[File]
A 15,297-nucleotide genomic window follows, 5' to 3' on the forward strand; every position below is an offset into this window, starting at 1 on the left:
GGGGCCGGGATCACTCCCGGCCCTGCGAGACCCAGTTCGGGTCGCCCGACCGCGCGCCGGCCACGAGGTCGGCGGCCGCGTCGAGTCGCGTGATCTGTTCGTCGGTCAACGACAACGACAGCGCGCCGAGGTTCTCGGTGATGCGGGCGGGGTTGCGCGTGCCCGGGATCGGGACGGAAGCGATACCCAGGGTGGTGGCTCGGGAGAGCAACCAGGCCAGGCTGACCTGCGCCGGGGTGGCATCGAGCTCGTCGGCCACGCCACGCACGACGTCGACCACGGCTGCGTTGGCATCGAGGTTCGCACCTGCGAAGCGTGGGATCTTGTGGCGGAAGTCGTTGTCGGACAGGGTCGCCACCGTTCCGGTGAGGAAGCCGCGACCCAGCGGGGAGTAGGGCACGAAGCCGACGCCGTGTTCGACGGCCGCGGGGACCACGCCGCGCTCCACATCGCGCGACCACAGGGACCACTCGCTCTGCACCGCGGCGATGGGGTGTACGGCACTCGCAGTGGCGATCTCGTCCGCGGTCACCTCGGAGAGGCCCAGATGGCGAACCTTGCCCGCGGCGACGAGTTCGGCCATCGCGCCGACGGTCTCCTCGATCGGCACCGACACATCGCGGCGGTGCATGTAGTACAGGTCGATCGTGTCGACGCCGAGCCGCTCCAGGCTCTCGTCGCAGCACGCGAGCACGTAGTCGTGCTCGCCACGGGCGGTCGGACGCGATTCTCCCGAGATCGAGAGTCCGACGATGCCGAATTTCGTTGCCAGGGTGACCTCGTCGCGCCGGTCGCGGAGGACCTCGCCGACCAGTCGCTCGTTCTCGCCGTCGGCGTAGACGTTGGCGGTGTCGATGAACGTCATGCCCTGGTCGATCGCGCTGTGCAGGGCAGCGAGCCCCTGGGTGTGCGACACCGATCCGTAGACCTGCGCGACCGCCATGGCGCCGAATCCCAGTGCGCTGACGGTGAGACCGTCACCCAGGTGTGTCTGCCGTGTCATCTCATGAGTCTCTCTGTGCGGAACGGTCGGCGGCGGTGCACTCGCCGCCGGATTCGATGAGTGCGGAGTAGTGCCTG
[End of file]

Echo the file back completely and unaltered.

A 15,297-nucleotide genomic window follows, 5' to 3' on the forward strand; every position below is an offset into this window, starting at 1 on the left:
GGGGCCGGGATCACTCCCGGCCCTGCGAGACCCAGTTCGGGTCGCCCGACCGCGCGCCGGCCACGAGGTCGGCGGCCGCGTCGAGTCGCGTGATCTGTTCGTCGGTCAACGACAACGACAGCGCGCCGAGGTTCTCGGTGATGCGGGCGGGGTTGCGCGTGCCCGGGATCGGGACGGAAGCGATACCCAGGGTGGTGGCTCGGGAGAGCAACCAGGCCAGGCTGACCTGCGCCGGGGTGGCATCGAGCTCGTCGGCCACGCCACGCACGACGTCGACCACGGCTGCGTTGGCATCGAGGTTCGCACCTGCGAAGCGTGGGATCTTGTGGCGGAAGTCGTTGTCGGACAGGGTCGCCACCGTTCCGGTGAGGAAGCCGCGACCCAGCGGGGAGTAGGGCACGAAGCCGACGCCGTGTTCGACGGCCGCGGGGACCACGCCGCGCTCCACATCGCGCGACCACAGGGACCACTCGCTCTGCACCGCGGCGATGGGGTGTACGGCACTCGCAGTGGCGATCTCGTCCGCGGTCACCTCGGAGAGGCCCAGATGGCGAACCTTGCCCGCGGCGACGAGTTCGGCCATCGCGCCGACGGTCTCCTCGATCGGCACCGACACATCGCGGCGGTGCATGTAGTACAGGTCGATCGTGTCGACGCCGAGCCGCTCCAGGCTCTCGTCGCAGCACGCGAGCACGTAGTCGTGCTCGCCACGGGCGGTCGGACGCGATTCTCCCGAGATCGAGAGTCCGACGATGCCGAATTTCGTTGCCAGGGTGACCTCGTCGCGCCGGTCGCGGAGGACCTCGCCGACCAGTCGCTCGTTCTCGCCGTCGGCGTAGACGTTGGCGGTGTCGATGAACGTCATGCCCTGGTCGATCGCGCTGTGCAGGGCAGCGAGCCCCTGGGTGTGCGACACCGATCCGTAGACCTGCGCGACCGCCATGGCGCCGAATCCCAGTGCGCTGACGGTGAGACCGTCACCCAGGTGTGTCTGCCGTGTCATCTCATGAGTCTCTCTGTGCGGAACGGTCGGCGGCGGTGCACTCGCCGCCGGATTCGATGAGTGCGGAGTAGTGCCTG